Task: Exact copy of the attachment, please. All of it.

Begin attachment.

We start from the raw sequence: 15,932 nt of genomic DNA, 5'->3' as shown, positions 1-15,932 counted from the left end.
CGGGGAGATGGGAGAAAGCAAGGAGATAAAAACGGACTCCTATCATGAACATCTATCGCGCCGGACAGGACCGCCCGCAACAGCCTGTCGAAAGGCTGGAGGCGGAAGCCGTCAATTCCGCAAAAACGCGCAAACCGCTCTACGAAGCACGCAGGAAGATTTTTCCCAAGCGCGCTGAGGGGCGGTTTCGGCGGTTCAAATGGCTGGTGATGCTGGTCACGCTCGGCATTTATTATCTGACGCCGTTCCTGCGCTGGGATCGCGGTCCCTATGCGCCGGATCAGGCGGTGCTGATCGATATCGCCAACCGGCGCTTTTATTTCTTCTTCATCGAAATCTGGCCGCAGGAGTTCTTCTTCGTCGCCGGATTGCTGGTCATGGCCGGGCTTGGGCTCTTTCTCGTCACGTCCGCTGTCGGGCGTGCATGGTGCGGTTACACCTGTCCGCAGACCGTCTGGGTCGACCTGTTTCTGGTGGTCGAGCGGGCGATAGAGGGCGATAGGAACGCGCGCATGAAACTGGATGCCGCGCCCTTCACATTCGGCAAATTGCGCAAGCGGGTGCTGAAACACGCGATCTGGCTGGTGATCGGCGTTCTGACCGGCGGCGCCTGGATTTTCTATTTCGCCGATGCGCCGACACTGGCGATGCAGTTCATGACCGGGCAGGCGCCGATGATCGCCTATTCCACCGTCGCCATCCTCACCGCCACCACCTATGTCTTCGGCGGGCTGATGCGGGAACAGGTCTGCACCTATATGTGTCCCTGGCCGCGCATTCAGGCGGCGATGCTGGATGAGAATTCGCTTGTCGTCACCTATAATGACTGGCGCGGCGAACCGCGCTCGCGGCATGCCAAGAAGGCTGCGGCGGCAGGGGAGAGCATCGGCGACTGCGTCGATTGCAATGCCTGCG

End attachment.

We start from the raw sequence: 15,932 nt of genomic DNA, 5'->3' as shown, positions 1-15,932 counted from the left end.
CGGGGAGATGGGAGAAAGCAAGGAGATAAAAACGGACTCCTATCATGAACATCTATCGCGCCGGACAGGACCGCCCGCAACAGCCTGTCGAAAGGCTGGAGGCGGAAGCCGTCAATTCCGCAAAAACGCGCAAACCGCTCTACGAAGCACGCAGGAAGATTTTTCCCAAGCGCGCTGAGGGGCGGTTTCGGCGGTTCAAATGGCTGGTGATGCTGGTCACGCTCGGCATTTATTATCTGACGCCGTTCCTGCGCTGGGATCGCGGTCCCTATGCGCCGGATCAGGCGGTGCTGATCGATATCGCCAACCGGCGCTTTTATTTCTTCTTCATCGAAATCTGGCCGCAGGAGTTCTTCTTCGTCGCCGGATTGCTGGTCATGGCCGGGCTTGGGCTCTTTCTCGTCACGTCCGCTGTCGGGCGTGCATGGTGCGGTTACACCTGTCCGCAGACCGTCTGGGTCGACCTGTTTCTGGTGGTCGAGCGGGCGATAGAGGGCGATAGGAACGCGCGCATGAAACTGGATGCCGCGCCCTTCACATTCGGCAAATTGCGCAAGCGGGTGCTGAAACACGCGATCTGGCTGGTGATCGGCGTTCTGACCGGCGGCGCCTGGATTTTCTATTTCGCCGATGCGCCGACACTGGCGATGCAGTTCATGACCGGGCAGGCGCCGATGATCGCCTATTCCACCGTCGCCATCCTCACCGCCACCACCTATGTCTTCGGCGGGCTGATGCGGGAACAGGTCTGCACCTATATGTGTCCCTGGCCGCGCATTCAGGCGGCGATGCTGGATGAGAATTCGCTTGTCGTCACCTATAATGACTGGCGCGGCGAACCGCGCTCGCGGCATGCCAAGAAGGCTGCGGCGGCAGGGGAGAGCATCGGCGACTGCGTCGATTGCAATGCCTGCG